Addison's disease is an uncommon and potentially fatal disorder of the adrenal glands. Doctors may also refer to this endocrine disorder as adrenal insufficiency or hypoadrenalism. People with Addison's disease can live full lives, but often require medicine to manage symptoms, as there is currently no cure.
The adrenal glands are two small, triangular organs situated above the kidneys that produce the hormones that keep the body functioning correctly. They are part of the endocrine system and influence almost all the organs and tissues in the human body. The hormones these glands produce help the immune system, play a role in the stress response, maintain normal blood pressure, and balance salt and water throughout the body. Two of these important hormones are cortisol and aldosterone.
Addison's disease occurs when the adrenal glands are harmed or injured, often when the immune system attacks the adrenal cortex. This is usually a result of an autoimmune disease, although it can also be caused by tuberculosis, genetic defects, surgical removal of the adrenal glands, or cancer or infection of, or bleeding into, the glands. Any of these factors can affect the glands' ability to produce hormones. Such causes result in a diagnosis of primary adrenal insufficiency.
Hormones produced in the pituitary gland prompt production of hormones in the adrenal glands. Damage to the pituitary gland can prevent the adrenal glands from working properly, as they are not receiving the correct messages telling them how to function. This is secondary adrenal insufficiency; pituitary inflammation, tumors, or surgery can cause it. A reversible type of secondary adrenal insufficiency can result from sudden withdrawal from corticosteroids, prescribed for conditions such as asthma and arthritis.
The symptoms of Addison's disease develop slowly and are often mistaken for other conditions in the early stages, such as the flu or depression. This can result in an individual ignoring their symptoms and putting off treatment. People with Addison's disease may experience
Diagnostic tests for Addison's include determining the amount of sodium, cortisol, potassium, and adrenocorticotropic hormone (ACTH) in the blood, through blood tests and other methods. CT and MRI scans can assess the adrenal glands. If the doctor suspects secondary adrenal insufficiency, she may also record the level of insulin in the blood. Most of the time, an endocrinologist performs these diagnostic tests.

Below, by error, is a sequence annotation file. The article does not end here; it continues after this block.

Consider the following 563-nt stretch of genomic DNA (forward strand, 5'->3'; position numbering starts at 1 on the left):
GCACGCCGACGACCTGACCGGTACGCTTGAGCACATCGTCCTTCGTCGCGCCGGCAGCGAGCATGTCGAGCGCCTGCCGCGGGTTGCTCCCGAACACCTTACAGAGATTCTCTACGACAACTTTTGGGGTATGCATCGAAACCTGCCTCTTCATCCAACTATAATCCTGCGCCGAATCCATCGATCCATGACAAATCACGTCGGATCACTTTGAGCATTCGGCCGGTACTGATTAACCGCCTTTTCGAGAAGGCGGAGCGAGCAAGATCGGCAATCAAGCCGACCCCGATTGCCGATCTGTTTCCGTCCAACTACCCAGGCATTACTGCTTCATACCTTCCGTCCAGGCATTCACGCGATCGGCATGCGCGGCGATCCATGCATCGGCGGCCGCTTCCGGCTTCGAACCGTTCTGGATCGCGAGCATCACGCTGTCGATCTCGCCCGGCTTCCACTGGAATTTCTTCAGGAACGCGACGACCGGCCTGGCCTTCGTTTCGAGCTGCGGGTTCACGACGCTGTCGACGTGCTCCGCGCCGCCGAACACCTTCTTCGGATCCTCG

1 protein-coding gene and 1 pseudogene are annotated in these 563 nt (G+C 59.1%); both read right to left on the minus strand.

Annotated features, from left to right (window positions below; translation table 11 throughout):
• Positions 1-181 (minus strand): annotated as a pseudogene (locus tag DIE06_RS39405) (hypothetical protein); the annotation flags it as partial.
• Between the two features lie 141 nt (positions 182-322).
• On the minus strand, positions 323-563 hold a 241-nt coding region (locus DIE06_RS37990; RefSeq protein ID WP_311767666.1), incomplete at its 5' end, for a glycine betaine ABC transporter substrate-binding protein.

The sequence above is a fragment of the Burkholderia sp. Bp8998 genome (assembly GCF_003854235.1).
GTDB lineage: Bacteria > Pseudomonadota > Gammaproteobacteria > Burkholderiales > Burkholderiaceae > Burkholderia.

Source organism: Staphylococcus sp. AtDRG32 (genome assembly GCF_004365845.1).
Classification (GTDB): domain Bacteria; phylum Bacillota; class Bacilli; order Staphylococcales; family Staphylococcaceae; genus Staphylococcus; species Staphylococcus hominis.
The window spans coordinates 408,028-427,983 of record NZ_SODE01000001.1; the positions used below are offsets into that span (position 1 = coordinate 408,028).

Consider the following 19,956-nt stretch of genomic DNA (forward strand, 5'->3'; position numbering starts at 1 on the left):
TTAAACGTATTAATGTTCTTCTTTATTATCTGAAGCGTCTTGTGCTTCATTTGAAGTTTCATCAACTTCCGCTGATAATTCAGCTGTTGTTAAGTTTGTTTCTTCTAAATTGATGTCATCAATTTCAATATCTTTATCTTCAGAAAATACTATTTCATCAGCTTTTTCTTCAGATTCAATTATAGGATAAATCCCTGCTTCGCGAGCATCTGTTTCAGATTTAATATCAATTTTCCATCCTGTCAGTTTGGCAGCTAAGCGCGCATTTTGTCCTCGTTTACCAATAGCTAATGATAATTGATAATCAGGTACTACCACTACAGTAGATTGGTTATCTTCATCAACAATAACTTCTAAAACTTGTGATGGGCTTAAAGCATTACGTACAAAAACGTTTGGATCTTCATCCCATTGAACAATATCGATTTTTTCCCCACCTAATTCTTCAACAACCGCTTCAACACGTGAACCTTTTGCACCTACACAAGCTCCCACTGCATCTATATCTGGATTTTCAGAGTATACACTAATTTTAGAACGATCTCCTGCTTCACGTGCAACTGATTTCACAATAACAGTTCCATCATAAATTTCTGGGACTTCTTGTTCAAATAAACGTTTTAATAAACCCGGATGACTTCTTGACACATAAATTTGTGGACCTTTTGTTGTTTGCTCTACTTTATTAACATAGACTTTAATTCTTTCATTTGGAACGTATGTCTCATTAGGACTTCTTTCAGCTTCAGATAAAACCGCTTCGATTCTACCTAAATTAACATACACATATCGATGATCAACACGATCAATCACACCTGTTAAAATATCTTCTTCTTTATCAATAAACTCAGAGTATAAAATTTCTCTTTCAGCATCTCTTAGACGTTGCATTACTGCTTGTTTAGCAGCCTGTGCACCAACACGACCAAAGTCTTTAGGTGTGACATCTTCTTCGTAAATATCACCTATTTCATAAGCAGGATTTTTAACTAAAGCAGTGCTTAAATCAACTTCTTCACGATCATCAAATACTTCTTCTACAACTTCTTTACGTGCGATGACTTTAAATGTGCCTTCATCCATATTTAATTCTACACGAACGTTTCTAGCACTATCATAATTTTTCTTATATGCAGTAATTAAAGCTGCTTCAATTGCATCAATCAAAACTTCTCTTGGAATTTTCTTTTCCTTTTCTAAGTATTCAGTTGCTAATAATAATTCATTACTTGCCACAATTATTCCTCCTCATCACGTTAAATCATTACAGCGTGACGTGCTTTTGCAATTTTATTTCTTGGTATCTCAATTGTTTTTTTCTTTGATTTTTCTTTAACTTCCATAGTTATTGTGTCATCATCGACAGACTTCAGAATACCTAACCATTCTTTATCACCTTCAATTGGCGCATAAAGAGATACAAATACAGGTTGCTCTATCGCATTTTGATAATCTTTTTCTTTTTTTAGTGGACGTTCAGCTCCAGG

Lifelong medications are the most common treatment for Addison's disease — corticosteroid replacement therapy requires tablets taken two or three times each day. Unfortunately, constant use of corticosteroids can cause side effects such as osteoporosis and reduced immunity, so doctors take great care to prescribe the minimum required dose and monitor their patients closely.
People with Addison's disease must take their prescribed medication and attend regular appointments with an endocrinologist. Wearing a medical alert bracelet can inform medical staff of one's condition in the event of an emergency. Some people with Addison's also carry an emergency kit to be prepared should a crisis occur.
People with Addison's disease are at risk of acute adrenal failure or Addisonian crisis, a medical emergency caused by severe adrenal insufficiency. It is potentially fatal and individuals experiencing the event require hospitalization and an injection of hydrocortisone. Symptoms include:
Addison's is rare, affecting around one in 100,000 people in the United States, and approximately 40 to 60 million people worldwide. Determining an exact number is challenging as some people are not accurately diagnosed. The condition seems to affect both sexes equally and can develop at any age, though the majority of diagnoses are in people between the ages of 30 and 50.
The first person to describe Addison's disease was a British doctor, Thomas Addison, in 1855. He called it "melasma suprarenale" after noting it in a number of patients with tuberculosis. Though the disease was initially fatal due to a lack of hormone-replacement drugs, between the 1930s and 1950s, cortisone was made available as a medical treatment to replace the missing cortisol.
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